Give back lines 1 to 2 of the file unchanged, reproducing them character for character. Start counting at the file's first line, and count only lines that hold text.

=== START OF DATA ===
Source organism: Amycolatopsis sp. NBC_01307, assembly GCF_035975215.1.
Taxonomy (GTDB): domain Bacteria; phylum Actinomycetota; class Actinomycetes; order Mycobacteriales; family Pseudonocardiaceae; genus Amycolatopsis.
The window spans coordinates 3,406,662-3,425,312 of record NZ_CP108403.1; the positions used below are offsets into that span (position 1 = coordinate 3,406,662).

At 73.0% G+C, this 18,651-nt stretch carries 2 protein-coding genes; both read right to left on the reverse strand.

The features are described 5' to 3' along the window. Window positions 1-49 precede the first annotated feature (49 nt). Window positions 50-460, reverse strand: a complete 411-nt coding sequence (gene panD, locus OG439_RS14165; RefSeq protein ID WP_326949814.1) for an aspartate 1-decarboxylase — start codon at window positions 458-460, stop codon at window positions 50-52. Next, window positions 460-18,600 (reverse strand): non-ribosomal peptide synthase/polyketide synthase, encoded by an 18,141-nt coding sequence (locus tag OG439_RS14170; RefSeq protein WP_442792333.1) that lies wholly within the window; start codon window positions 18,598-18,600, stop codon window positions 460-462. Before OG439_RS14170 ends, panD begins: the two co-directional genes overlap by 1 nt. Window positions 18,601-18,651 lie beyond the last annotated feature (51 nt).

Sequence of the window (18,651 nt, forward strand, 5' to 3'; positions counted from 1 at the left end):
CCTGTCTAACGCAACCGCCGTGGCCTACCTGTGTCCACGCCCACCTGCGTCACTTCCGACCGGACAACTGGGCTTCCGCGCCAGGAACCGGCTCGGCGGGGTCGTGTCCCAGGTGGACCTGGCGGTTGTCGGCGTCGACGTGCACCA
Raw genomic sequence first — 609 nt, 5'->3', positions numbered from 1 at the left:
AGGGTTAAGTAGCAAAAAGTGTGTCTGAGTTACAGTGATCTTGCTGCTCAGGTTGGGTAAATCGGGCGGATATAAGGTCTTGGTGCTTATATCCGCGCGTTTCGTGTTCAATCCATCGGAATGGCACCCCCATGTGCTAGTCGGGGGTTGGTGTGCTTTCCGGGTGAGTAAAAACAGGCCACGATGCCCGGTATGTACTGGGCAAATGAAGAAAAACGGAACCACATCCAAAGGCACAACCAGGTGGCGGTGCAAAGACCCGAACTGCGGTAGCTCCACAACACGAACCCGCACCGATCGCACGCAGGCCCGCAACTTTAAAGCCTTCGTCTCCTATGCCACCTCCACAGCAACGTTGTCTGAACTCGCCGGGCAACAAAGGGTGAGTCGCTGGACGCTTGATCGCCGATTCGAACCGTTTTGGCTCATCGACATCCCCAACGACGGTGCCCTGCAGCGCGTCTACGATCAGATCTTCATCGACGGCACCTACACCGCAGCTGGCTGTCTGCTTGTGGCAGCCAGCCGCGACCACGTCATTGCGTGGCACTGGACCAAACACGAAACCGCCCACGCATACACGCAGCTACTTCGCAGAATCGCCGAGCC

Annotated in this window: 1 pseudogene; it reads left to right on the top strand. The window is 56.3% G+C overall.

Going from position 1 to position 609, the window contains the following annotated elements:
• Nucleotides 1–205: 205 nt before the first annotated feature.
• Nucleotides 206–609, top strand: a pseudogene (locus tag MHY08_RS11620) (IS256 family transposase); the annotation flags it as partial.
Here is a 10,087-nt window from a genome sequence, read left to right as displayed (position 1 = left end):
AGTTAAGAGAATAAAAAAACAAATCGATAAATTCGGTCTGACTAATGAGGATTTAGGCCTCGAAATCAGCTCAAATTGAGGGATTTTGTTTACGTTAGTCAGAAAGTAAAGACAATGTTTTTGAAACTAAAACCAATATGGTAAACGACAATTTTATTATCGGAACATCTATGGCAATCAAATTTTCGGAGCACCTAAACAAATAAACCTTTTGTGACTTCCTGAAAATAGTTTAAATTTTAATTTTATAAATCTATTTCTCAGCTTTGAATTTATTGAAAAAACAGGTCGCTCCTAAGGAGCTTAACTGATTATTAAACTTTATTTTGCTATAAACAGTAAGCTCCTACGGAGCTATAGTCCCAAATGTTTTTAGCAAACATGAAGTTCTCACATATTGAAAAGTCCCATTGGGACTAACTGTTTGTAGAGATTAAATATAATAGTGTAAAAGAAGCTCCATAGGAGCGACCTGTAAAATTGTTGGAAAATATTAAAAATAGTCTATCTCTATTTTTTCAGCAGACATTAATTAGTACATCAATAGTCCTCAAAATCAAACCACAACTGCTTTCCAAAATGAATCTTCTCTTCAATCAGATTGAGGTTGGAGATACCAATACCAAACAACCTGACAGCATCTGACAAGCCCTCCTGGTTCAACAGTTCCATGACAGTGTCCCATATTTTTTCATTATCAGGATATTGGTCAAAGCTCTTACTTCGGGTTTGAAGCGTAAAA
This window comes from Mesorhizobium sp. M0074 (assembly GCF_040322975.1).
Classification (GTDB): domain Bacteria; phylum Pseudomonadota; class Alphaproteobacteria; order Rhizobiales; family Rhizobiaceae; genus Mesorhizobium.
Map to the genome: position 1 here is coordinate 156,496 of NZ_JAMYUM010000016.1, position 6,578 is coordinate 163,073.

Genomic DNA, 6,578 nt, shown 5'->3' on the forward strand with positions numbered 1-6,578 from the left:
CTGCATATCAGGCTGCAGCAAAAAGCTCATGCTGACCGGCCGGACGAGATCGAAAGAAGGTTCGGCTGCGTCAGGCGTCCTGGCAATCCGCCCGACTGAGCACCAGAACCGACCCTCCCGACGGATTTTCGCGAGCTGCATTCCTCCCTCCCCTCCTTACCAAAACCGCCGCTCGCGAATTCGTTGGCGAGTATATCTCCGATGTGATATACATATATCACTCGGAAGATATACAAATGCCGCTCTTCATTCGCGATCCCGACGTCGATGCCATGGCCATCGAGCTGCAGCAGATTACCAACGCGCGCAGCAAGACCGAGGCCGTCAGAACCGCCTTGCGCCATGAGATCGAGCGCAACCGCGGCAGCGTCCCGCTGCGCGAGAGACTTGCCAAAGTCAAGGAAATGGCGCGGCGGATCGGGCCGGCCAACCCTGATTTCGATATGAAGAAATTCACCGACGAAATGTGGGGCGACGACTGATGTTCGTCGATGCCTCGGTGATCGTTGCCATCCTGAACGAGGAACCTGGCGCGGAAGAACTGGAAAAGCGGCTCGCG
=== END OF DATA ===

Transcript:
Source organism: Amycolatopsis sp. NBC_01307, assembly GCF_035975215.1.
Taxonomy (GTDB): domain Bacteria; phylum Actinomycetota; class Actinomycetes; order Mycobacteriales; family Pseudonocardiaceae; genus Amycolatopsis.